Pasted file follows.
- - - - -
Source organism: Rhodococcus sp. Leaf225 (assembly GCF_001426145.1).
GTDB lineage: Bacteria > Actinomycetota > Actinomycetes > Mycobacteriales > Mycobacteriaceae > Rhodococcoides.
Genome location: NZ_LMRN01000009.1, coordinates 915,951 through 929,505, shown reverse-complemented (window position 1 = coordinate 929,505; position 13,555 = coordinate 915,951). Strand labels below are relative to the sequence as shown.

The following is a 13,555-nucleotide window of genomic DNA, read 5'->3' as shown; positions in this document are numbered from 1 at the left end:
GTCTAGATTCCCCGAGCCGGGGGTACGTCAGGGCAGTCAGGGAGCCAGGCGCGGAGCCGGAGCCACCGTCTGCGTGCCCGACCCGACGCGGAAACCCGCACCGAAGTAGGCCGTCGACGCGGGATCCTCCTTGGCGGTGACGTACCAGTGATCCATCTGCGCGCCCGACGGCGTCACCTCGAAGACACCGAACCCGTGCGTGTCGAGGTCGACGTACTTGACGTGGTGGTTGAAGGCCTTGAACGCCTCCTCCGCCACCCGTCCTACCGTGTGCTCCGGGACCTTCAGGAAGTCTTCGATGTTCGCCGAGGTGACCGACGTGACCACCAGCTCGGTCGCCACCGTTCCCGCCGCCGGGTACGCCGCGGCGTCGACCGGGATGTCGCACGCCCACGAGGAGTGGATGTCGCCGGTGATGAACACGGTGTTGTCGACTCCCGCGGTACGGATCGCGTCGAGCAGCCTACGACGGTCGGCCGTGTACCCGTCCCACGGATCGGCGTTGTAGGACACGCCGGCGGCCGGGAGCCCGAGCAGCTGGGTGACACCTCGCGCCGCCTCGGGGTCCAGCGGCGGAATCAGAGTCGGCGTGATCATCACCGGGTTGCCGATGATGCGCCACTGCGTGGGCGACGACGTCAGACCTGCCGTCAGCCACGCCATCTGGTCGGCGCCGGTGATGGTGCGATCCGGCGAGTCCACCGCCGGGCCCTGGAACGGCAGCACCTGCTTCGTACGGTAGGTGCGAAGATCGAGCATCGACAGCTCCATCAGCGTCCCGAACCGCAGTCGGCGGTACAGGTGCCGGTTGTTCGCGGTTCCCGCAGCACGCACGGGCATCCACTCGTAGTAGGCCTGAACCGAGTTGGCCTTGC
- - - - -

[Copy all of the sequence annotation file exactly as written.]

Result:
Source organism: Rhodococcus sp. Leaf225 (assembly GCF_001426145.1).
GTDB lineage: Bacteria > Actinomycetota > Actinomycetes > Mycobacteriales > Mycobacteriaceae > Rhodococcoides.
Genome location: NZ_LMRN01000009.1, coordinates 915,951 through 929,505, shown reverse-complemented (window position 1 = coordinate 929,505; position 13,555 = coordinate 915,951). Strand labels below are relative to the sequence as shown.

The following is a 13,555-nucleotide window of genomic DNA, read 5'->3' as shown; positions in this document are numbered from 1 at the left end:
GTCTAGATTCCCCGAGCCGGGGGTACGTCAGGGCAGTCAGGGAGCCAGGCGCGGAGCCGGAGCCACCGTCTGCGTGCCCGACCCGACGCGGAAACCCGCACCGAAGTAGGCCGTCGACGCGGGATCCTCCTTGGCGGTGACGTACCAGTGATCCATCTGCGCGCCCGACGGCGTCACCTCGAAGACACCGAACCCGTGCGTGTCGAGGTCGACGTACTTGACGTGGTGGTTGAAGGCCTTGAACGCCTCCTCCGCCACCCGTCCTACCGTGTGCTCCGGGACCTTCAGGAAGTCTTCGATGTTCGCCGAGGTGACCGACGTGACCACCAGCTCGGTCGCCACCGTTCCCGCCGCCGGGTACGCCGCGGCGTCGACCGGGATGTCGCACGCCCACGAGGAGTGGATGTCGCCGGTGATGAACACGGTGTTGTCGACTCCCGCGGTACGGATCGCGTCGAGCAGCCTACGACGGTCGGCCGTGTACCCGTCCCACGGATCGGCGTTGTAGGACACGCCGGCGGCCGGGAGCCCGAGCAGCTGGGTGACACCTCGCGCCGCCTCGGGGTCCAGCGGCGGAATCAGAGTCGGCGTGATCATCACCGGGTTGCCGATGATGCGCCACTGCGTGGGCGACGACGTCAGACCTGCCGTCAGCCACGCCATCTGGTCGGCGCCGGTGATGGTGCGATCCGGCGAGTCCACCGCCGGGCCCTGGAACGGCAGCACCTGCTTCGTACGGTAGGTGCGAAGATCGAGCATCGACAGCTCCATCAGCGTCCCGAACCGCAGTCGGCGGTACAGGTGCCGGTTGTTCGCGGTTCCCGCAGCACGCACGGGCATCCACTCGTAGTAGGCCTGAACCGAGTTGGCCTTGC